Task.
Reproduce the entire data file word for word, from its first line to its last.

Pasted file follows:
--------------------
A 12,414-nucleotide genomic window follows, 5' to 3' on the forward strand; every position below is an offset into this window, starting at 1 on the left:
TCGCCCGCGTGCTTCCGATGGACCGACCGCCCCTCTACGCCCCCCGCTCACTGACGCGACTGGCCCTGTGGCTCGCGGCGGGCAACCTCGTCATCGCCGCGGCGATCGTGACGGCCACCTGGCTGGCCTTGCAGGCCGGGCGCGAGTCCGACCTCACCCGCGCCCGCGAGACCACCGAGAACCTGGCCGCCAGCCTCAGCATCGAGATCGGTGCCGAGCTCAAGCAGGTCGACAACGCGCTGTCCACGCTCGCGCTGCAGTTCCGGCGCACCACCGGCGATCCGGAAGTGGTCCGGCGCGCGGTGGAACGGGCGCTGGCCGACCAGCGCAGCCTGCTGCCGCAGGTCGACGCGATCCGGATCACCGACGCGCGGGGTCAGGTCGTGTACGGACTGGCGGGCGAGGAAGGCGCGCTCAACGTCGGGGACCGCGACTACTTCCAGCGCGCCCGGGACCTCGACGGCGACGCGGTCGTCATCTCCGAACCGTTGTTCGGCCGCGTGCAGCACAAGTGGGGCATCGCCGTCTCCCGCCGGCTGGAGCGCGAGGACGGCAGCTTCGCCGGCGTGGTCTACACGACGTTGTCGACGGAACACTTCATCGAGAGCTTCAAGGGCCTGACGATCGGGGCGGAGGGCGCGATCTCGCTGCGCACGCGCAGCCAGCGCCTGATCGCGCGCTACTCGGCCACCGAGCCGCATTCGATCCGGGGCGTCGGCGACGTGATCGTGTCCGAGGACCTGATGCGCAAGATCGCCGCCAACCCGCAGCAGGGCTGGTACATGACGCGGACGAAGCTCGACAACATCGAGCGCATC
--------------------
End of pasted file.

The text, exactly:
A 12,414-nucleotide genomic window follows, 5' to 3' on the forward strand; every position below is an offset into this window, starting at 1 on the left:
TCGCCCGCGTGCTTCCGATGGACCGACCGCCCCTCTACGCCCCCCGCTCACTGACGCGACTGGCCCTGTGGCTCGCGGCGGGCAACCTCGTCATCGCCGCGGCGATCGTGACGGCCACCTGGCTGGCCTTGCAGGCCGGGCGCGAGTCCGACCTCACCCGCGCCCGCGAGACCACCGAGAACCTGGCCGCCAGCCTCAGCATCGAGATCGGTGCCGAGCTCAAGCAGGTCGACAACGCGCTGTCCACGCTCGCGCTGCAGTTCCGGCGCACCACCGGCGATCCGGAAGTGGTCCGGCGCGCGGTGGAACGGGCGCTGGCCGACCAGCGCAGCCTGCTGCCGCAGGTCGACGCGATCCGGATCACCGACGCGCGGGGTCAGGTCGTGTACGGACTGGCGGGCGAGGAAGGCGCGCTCAACGTCGGGGACCGCGACTACTTCCAGCGCGCCCGGGACCTCGACGGCGACGCGGTCGTCATCTCCGAACCGTTGTTCGGCCGCGTGCAGCACAAGTGGGGCATCGCCGTCTCCCGCCGGCTGGAGCGCGAGGACGGCAGCTTCGCCGGCGTGGTCTACACGACGTTGTCGACGGAACACTTCATCGAGAGCTTCAAGGGCCTGACGATCGGGGCGGAGGGCGCGATCTCGCTGCGCACGCGCAGCCAGCGCCTGATCGCGCGCTACTCGGCCACCGAGCCGCATTCGATCCGGGGCGTCGGCGACGTGATCGTGTCCGAGGACCTGATGCGCAAGATCGCCGCCAACCCGCAGCAGGGCTGGTACATGACGCGGACGAAGCTCGACAACATCGAGCGCATC